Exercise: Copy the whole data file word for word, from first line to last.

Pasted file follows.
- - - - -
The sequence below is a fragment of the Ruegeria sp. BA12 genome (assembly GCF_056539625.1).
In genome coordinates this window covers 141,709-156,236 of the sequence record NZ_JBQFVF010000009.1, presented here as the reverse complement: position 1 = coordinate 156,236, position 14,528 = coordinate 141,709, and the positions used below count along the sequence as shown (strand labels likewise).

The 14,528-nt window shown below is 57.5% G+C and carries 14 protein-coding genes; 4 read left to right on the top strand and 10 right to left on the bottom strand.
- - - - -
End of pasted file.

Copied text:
The sequence below is a fragment of the Ruegeria sp. BA12 genome (assembly GCF_056539625.1).
In genome coordinates this window covers 141,709-156,236 of the sequence record NZ_JBQFVF010000009.1, presented here as the reverse complement: position 1 = coordinate 156,236, position 14,528 = coordinate 141,709, and the positions used below count along the sequence as shown (strand labels likewise).

The 14,528-nt window shown below is 57.5% G+C and carries 14 protein-coding genes; 4 read left to right on the top strand and 10 right to left on the bottom strand.